Last time we saw them, Evonne reminded me that our first sighting of the Conchords at Largo was not onstage. It's odd to think that we've become such fans in the last few months, but then again, Largo has a way of taking you by surprise.
Flight of the Conchords, Largo, July 21, 2006: Clearly, I'm a creature of habit, but this usually applies only to music. Although I can listen to certain songs and albums for hours, days, months at a time, I can't maintain my enthusiasm for repeated viewings of most movies or TV shows. Fortunately, Flight of the Conchords isn't just a comedy duo. Rather, Bret and Jemaine come armed with catchy songs and incredibly charming demeanors, which is why I've made it a point to catch their rare U.S. shows when I can.
You know you really dig a band when the main complaint about their gig is that they didn't have time for all the songs you love. Oh, what I would've given to hear "Bret, You Got It Going On" or the song for Suzanne, but on the bright side, they opened with my absolute favorite from their catalog, "The Most Beautiful Girl in the Room." They didn't forget their more familiar crowd pleasers, such as "The Humans Are Dead," "Issues," and "It's Business Time," and the dashes of improv within the songs made us laugh even harder. Far be it from me to desecrate their punchlines, but in that last tune, Jemaine's throwaway ad-lib about a korma stain hasn't left my brain all day.
In a sure sign of the Conchords' growing notoriety, the audience yelled out song titles all through the show. Bret and Jemaine granted one request, but it was probably the only tune that didn't work. However, they handled the hecklers beautifully; Jemaine's responses seemed especially sharp. To his credit, Bret was lovely, but more than once, he (good-naturedly) dropped hints of his jetlag and exhaustion.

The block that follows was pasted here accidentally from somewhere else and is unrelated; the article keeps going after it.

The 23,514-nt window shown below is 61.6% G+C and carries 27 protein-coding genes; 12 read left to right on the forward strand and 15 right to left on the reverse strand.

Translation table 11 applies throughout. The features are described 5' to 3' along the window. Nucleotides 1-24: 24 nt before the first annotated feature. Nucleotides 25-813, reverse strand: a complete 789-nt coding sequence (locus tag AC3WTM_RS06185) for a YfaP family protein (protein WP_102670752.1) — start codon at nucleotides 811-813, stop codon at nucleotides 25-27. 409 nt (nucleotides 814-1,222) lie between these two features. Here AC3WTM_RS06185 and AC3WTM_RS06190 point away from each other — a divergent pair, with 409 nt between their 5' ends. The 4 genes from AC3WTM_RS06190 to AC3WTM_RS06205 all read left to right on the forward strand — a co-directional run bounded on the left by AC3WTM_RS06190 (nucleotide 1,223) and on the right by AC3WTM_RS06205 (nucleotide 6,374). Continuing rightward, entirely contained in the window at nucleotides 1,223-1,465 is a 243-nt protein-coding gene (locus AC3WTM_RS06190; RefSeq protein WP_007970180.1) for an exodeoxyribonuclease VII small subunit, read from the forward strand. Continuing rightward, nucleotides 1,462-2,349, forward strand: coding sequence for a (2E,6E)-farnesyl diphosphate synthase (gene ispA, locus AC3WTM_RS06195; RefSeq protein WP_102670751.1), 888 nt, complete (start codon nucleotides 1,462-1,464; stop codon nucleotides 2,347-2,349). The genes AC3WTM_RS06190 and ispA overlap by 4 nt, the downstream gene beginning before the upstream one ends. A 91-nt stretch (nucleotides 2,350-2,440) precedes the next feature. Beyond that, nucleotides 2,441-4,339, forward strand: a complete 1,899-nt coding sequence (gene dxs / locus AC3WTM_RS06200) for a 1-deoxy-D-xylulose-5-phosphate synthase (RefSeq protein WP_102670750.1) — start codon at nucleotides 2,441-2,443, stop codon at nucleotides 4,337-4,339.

According to reports, we're poised to see more Conchords action in the states this year; in addition to the Sub Pop signing, the band has shot a pilot for HBO. On a much less official note, however, some of us at Largo may have noted a few comedy names, such as Mitchell Hurwitz (creator of the brilliant Arrested Development) and Mary Lynn Raskjub (24) in the audience. Maybe it's the start of something, or maybe it's another LA moment--it's worth waiting to see.
As usual, I've already said too much--just go to YouTube and check 'em out yourself. I'm already sad I'll have to miss their next Largo gig.
The night's MC was a comic whose name I didn't catch. He used a persona for his entire act, and he was OK in parts. The other performer on the bill was Colin Hay; I suspect Flanagan is the brilliant party who thought to pair the young Kiwis and the veteran musician associated with a famous Australian band (though, as it turned out, originally hails from Scotland). He's been on the Largo roster for years, but this is the first time I've seen him. For his 15-minute set, Colin talked quite a bit, in true storyteller fashion. He also did two songs: the Men at Work hit "Overkill" and a newer tune for which he requested his wife's and the audience's participation. Evonne and I heartily agreed that his wife seemed like a true Lady of the Canyon, but I'm always a sucker for a good Largo singalong.
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